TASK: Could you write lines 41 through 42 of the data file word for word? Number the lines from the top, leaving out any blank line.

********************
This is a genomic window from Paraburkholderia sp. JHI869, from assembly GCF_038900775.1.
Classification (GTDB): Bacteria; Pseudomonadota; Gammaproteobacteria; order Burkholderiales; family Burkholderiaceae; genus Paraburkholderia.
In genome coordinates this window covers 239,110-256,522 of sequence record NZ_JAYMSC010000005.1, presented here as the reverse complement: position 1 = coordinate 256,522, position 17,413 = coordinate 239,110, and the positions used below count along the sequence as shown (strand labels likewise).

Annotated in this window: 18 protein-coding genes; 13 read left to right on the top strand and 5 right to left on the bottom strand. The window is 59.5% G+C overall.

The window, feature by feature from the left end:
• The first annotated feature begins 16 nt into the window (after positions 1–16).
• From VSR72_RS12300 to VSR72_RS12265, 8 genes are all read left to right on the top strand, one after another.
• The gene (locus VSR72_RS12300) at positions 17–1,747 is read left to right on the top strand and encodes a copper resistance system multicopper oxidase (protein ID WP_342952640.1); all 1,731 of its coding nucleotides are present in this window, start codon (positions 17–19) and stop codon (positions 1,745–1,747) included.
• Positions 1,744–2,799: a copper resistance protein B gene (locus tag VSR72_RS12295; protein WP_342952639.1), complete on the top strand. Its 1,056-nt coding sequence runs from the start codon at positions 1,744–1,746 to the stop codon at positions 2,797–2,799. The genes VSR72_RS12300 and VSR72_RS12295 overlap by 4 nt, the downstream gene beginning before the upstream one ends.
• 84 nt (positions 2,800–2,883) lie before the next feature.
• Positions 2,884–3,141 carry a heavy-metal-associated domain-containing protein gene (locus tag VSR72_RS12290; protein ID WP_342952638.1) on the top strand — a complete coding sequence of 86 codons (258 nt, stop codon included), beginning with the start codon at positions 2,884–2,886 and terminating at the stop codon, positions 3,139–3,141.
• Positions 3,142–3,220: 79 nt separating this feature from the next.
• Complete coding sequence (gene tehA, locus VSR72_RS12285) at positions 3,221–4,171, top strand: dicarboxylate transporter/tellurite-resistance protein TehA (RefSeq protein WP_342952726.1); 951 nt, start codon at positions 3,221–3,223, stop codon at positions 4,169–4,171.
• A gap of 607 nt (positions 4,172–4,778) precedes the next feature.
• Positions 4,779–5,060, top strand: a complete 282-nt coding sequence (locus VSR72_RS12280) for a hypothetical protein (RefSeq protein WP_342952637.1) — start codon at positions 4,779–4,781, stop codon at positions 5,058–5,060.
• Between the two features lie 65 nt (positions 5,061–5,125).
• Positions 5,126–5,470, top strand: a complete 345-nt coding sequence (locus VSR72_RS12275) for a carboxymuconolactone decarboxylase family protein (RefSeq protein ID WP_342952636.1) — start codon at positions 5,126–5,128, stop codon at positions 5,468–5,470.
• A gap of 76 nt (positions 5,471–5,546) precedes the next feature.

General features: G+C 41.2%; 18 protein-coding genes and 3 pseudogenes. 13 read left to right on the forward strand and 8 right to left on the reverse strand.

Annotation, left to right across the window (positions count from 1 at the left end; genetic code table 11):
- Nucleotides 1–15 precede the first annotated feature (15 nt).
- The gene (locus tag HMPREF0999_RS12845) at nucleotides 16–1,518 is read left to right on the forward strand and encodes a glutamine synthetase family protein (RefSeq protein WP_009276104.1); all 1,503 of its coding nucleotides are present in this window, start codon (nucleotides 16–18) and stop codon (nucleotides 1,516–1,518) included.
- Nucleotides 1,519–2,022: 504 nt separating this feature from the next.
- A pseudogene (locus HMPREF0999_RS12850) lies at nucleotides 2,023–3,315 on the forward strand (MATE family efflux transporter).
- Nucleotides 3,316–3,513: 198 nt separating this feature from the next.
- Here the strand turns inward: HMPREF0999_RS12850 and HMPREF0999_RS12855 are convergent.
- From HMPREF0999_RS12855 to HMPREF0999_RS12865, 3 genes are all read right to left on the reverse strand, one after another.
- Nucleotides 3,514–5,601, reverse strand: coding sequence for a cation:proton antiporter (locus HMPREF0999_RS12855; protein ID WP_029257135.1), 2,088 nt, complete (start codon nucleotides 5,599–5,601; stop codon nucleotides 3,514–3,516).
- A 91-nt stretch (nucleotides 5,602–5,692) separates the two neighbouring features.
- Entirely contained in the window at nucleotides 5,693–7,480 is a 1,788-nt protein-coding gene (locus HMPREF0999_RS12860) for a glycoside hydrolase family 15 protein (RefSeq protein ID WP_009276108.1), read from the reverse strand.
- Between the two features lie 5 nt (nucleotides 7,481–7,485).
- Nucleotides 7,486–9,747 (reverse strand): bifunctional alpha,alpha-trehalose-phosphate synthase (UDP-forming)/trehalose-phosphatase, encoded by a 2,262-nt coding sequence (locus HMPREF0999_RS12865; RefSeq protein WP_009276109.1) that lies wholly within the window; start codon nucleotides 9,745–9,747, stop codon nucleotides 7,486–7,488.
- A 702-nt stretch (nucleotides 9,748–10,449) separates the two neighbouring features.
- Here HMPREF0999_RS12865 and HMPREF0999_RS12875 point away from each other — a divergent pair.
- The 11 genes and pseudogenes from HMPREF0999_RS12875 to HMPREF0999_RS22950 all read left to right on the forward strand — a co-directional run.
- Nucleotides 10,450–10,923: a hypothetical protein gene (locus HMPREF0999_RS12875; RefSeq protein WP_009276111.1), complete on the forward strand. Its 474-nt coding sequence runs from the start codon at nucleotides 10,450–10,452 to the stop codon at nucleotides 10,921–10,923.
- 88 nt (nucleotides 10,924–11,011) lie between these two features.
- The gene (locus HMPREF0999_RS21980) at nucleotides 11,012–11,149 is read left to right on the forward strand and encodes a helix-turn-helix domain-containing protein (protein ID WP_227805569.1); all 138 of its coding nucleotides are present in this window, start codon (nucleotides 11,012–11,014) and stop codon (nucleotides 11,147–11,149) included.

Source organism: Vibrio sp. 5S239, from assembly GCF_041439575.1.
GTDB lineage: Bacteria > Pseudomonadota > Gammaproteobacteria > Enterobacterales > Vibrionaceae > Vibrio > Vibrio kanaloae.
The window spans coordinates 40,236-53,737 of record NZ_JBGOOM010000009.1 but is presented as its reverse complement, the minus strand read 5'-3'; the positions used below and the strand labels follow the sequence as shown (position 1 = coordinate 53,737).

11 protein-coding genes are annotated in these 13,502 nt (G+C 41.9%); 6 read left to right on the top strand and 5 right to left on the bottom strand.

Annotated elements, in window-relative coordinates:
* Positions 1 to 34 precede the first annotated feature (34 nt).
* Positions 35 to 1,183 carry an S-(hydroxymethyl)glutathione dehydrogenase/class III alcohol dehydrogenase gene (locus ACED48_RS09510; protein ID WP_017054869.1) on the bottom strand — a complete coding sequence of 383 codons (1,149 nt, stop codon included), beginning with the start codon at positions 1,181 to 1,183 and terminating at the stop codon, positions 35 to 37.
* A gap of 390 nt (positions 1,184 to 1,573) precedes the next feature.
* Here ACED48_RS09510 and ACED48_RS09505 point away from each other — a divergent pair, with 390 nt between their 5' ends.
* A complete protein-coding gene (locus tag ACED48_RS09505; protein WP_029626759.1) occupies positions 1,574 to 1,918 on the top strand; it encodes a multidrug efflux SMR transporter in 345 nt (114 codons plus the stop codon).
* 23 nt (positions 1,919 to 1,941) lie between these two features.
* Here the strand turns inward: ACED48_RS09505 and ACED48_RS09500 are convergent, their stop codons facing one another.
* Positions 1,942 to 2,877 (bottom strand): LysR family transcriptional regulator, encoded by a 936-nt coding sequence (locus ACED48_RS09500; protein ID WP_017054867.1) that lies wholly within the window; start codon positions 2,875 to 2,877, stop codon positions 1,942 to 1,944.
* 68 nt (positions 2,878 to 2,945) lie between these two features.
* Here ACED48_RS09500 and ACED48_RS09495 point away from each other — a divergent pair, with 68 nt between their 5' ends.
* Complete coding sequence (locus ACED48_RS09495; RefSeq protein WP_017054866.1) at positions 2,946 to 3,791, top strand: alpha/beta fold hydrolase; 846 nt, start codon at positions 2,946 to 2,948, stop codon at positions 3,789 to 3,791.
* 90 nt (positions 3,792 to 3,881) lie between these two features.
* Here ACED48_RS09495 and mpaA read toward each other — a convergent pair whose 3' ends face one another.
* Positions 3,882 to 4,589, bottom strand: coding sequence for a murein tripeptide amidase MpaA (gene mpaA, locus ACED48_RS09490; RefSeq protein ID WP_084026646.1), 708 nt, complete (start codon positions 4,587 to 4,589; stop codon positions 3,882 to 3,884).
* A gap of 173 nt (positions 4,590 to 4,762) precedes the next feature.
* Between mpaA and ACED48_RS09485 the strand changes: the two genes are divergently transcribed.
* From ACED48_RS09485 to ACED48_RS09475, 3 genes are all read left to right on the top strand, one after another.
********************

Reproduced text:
The window spans coordinates 40,236-53,737 of record NZ_JBGOOM010000009.1 but is presented as its reverse complement, the minus strand read 5'-3'; the positions used below and the strand labels follow the sequence as shown (position 1 = coordinate 53,737).

11 protein-coding genes are annotated in these 13,502 nt (G+C 41.9%); 6 read left to right on the top strand and 5 right to left on the bottom strand.